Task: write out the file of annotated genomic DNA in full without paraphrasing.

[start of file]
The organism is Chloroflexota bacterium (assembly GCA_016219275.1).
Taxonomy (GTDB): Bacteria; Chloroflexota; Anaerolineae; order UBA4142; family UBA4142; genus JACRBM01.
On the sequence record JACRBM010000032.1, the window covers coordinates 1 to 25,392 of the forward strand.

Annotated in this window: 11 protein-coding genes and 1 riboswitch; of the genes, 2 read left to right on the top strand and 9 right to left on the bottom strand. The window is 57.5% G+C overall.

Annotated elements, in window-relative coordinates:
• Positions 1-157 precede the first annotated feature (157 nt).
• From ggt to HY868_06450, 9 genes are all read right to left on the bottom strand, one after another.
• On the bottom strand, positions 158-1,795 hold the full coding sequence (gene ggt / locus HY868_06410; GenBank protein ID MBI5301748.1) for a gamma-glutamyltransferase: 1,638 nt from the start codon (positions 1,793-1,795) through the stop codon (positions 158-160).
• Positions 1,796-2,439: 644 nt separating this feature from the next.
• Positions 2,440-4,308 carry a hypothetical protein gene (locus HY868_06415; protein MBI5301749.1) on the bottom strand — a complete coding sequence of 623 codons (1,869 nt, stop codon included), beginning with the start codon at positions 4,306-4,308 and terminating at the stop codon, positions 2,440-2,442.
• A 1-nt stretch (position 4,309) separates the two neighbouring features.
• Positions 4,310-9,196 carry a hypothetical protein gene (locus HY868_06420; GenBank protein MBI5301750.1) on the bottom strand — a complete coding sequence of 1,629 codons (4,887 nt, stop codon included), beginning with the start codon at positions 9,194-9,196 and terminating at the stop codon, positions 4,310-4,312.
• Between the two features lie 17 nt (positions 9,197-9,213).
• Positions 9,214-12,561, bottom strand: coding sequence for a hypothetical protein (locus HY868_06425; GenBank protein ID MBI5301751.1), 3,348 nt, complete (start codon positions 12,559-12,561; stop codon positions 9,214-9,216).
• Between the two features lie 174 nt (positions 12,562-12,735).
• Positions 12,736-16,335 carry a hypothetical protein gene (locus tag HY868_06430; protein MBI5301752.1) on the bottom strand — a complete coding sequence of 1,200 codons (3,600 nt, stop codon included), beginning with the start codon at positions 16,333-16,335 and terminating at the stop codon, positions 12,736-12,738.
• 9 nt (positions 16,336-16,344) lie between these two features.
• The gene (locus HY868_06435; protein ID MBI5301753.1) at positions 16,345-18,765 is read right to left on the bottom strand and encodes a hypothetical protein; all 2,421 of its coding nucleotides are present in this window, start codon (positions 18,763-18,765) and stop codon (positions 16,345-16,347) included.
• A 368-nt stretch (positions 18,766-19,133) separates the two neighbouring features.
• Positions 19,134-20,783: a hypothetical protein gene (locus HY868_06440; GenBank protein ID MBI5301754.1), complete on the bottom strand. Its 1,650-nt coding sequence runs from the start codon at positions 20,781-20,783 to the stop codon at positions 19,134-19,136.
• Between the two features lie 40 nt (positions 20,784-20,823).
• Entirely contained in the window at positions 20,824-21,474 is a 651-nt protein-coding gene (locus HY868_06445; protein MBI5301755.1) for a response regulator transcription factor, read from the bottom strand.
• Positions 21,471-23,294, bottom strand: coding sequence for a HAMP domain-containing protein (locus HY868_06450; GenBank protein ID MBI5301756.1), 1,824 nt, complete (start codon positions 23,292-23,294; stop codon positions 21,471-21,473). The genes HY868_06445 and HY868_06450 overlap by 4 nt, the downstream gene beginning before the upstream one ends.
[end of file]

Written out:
The organism is Chloroflexota bacterium (assembly GCA_016219275.1).
Taxonomy (GTDB): Bacteria; Chloroflexota; Anaerolineae; order UBA4142; family UBA4142; genus JACRBM01.
On the sequence record JACRBM010000032.1, the window covers coordinates 1 to 25,392 of the forward strand.

Annotated in this window: 11 protein-coding genes and 1 riboswitch; of the genes, 2 read left to right on the top strand and 9 right to left on the bottom strand. The window is 57.5% G+C overall.

Annotated elements, in window-relative coordinates:
• Positions 1-157 precede the first annotated feature (157 nt).
• From ggt to HY868_06450, 9 genes are all read right to left on the bottom strand, one after another.
• On the bottom strand, positions 158-1,795 hold the full coding sequence (gene ggt / locus HY868_06410; GenBank protein ID MBI5301748.1) for a gamma-glutamyltransferase: 1,638 nt from the start codon (positions 1,793-1,795) through the stop codon (positions 158-160).
• Positions 1,796-2,439: 644 nt separating this feature from the next.
• Positions 2,440-4,308 carry a hypothetical protein gene (locus HY868_06415; protein MBI5301749.1) on the bottom strand — a complete coding sequence of 623 codons (1,869 nt, stop codon included), beginning with the start codon at positions 4,306-4,308 and terminating at the stop codon, positions 2,440-2,442.
• A 1-nt stretch (position 4,309) separates the two neighbouring features.
• Positions 4,310-9,196 carry a hypothetical protein gene (locus HY868_06420; GenBank protein MBI5301750.1) on the bottom strand — a complete coding sequence of 1,629 codons (4,887 nt, stop codon included), beginning with the start codon at positions 9,194-9,196 and terminating at the stop codon, positions 4,310-4,312.
• Between the two features lie 17 nt (positions 9,197-9,213).
• Positions 9,214-12,561, bottom strand: coding sequence for a hypothetical protein (locus HY868_06425; GenBank protein ID MBI5301751.1), 3,348 nt, complete (start codon positions 12,559-12,561; stop codon positions 9,214-9,216).
• Between the two features lie 174 nt (positions 12,562-12,735).
• Positions 12,736-16,335 carry a hypothetical protein gene (locus tag HY868_06430; protein MBI5301752.1) on the bottom strand — a complete coding sequence of 1,200 codons (3,600 nt, stop codon included), beginning with the start codon at positions 16,333-16,335 and terminating at the stop codon, positions 12,736-12,738.
• 9 nt (positions 16,336-16,344) lie between these two features.
• The gene (locus HY868_06435; protein ID MBI5301753.1) at positions 16,345-18,765 is read right to left on the bottom strand and encodes a hypothetical protein; all 2,421 of its coding nucleotides are present in this window, start codon (positions 18,763-18,765) and stop codon (positions 16,345-16,347) included.
• A 368-nt stretch (positions 18,766-19,133) separates the two neighbouring features.
• Positions 19,134-20,783: a hypothetical protein gene (locus HY868_06440; GenBank protein ID MBI5301754.1), complete on the bottom strand. Its 1,650-nt coding sequence runs from the start codon at positions 20,781-20,783 to the stop codon at positions 19,134-19,136.
• Between the two features lie 40 nt (positions 20,784-20,823).
• Entirely contained in the window at positions 20,824-21,474 is a 651-nt protein-coding gene (locus HY868_06445; protein MBI5301755.1) for a response regulator transcription factor, read from the bottom strand.
• Positions 21,471-23,294, bottom strand: coding sequence for a HAMP domain-containing protein (locus HY868_06450; GenBank protein ID MBI5301756.1), 1,824 nt, complete (start codon positions 23,292-23,294; stop codon positions 21,471-21,473). The genes HY868_06445 and HY868_06450 overlap by 4 nt, the downstream gene beginning before the upstream one ends.